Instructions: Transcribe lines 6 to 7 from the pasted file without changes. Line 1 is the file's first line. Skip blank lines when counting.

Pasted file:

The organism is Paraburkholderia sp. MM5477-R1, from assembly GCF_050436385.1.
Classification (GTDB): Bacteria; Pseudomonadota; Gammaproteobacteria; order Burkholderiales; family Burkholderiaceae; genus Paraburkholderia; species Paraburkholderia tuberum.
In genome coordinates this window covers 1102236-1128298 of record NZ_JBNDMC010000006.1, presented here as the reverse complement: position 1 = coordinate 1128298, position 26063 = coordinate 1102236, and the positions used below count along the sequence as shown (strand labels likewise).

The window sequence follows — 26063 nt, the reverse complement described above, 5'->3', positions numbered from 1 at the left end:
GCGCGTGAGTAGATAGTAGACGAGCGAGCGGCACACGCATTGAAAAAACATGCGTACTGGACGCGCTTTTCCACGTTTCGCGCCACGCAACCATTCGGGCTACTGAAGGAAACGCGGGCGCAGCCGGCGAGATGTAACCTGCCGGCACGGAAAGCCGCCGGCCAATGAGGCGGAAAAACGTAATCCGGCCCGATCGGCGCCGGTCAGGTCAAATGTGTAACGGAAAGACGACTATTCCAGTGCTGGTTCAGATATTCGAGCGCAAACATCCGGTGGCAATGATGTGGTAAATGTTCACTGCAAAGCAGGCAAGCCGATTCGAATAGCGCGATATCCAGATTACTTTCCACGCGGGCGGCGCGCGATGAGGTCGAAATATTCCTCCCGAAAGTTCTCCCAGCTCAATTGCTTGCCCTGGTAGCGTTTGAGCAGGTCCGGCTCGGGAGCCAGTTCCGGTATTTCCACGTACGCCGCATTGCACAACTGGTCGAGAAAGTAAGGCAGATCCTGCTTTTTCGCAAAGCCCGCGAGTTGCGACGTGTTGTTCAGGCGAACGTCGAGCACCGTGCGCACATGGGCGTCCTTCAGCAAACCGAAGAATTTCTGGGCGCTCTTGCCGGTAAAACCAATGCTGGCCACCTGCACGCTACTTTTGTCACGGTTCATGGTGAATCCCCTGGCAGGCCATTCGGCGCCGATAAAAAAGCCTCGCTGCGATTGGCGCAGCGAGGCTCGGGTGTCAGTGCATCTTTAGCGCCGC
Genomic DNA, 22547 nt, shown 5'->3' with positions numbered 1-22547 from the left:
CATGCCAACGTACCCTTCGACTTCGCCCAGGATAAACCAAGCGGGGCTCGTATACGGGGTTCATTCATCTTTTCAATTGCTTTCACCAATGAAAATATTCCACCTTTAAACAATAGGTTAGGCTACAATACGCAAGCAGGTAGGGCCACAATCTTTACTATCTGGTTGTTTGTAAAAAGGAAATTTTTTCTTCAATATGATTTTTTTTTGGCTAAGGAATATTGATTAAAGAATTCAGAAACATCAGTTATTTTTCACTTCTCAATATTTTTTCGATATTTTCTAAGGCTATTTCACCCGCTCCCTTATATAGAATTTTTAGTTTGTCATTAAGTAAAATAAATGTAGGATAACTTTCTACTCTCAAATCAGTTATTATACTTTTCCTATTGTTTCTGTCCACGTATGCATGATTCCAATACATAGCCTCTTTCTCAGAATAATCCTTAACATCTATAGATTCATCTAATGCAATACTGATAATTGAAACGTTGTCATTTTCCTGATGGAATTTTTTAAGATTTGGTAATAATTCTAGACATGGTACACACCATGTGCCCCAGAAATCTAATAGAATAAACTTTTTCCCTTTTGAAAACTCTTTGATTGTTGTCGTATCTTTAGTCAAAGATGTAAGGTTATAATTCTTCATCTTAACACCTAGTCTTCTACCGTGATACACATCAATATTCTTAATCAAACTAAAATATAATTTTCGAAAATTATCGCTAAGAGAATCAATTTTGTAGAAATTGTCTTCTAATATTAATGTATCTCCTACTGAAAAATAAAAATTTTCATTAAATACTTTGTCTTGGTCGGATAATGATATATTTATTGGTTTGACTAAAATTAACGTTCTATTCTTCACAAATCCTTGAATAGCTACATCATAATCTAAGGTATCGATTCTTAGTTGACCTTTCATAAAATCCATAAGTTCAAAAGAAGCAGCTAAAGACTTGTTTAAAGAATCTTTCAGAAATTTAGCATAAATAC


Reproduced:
Genomic DNA, 22547 nt, shown 5'->3' with positions numbered 1-22547 from the left:
CATGCCAACGTACCCTTCGACTTCGCCCAGGATAAACCAAGCGGGGCTCGTATACGGGGTTCATTCATCTTTTCAATTGCTTTCACCAATGAAAATATTCCACCTTTAAACAATAGGTTAGGCTACAATACGCAAGCAGGTAGGGCCACAATCTTTACTATCTGGTTGTTTGTAAAAAGGAAATTTTTTCTTCAATATGATTTTTTTTTGGCTAAGGAATATTGATTAAAGAATTCAGAAACATCAGTTATTTTTCACTTCTCAATATTTTTTCGATATTTTCTAAGGCTATTTCACCCGCTCCCTTATATAGAATTTTTAGTTTGTCATTAAGTAAAATAAATGTAGGATAACTTTCTACTCTCAAATCAGTTATTATACTTTTCCTATTGTTTCTGTCCACGTATGCATGATTCCAATACATAGCCTCTTTCTCAGAATAATCCTTAACATCTATAGATTCATCTAATGCAATACTGATAATTGAAACGTTGTCATTTTCCTGATGGAATTTTTTAAGATTTGGTAATAATTCTAGACATGGTACACACCATGTGCCCCAGAAATCTAATAGAATAAACTTTTTCCCTTTTGAAAACTCTTTGATTGTTGTCGTATCTTTAGTCAAAGATGTAAGGTTATAATTCTTCATCTTAACACCTAGTCTTCTACCGTGATACACATCAATATTCTTAATCAAACTAAAATATAATTTTCGAAAATTATCGCTAAGAGAATCAATTTTGTAGAAATTGTCTTCTAATATTAATGTATCTCCTACTGAAAAATAAAAATTTTCATTAAATACTTTGTCTTGGTCGGATAATGATATATTTATTGGTTTGACTAAAATTAACGTTCTATTCTTCACAAATCCTTGAATAGCTACATCATAATCTAAGGTATCGATTCTTAGTTGACCTTTCATAAAATCCATAAGTTCAAAAGAAGCAGCTAAAGACTTGTTTAAAGAATCTTTCAGAAATTTAGCATAAATAC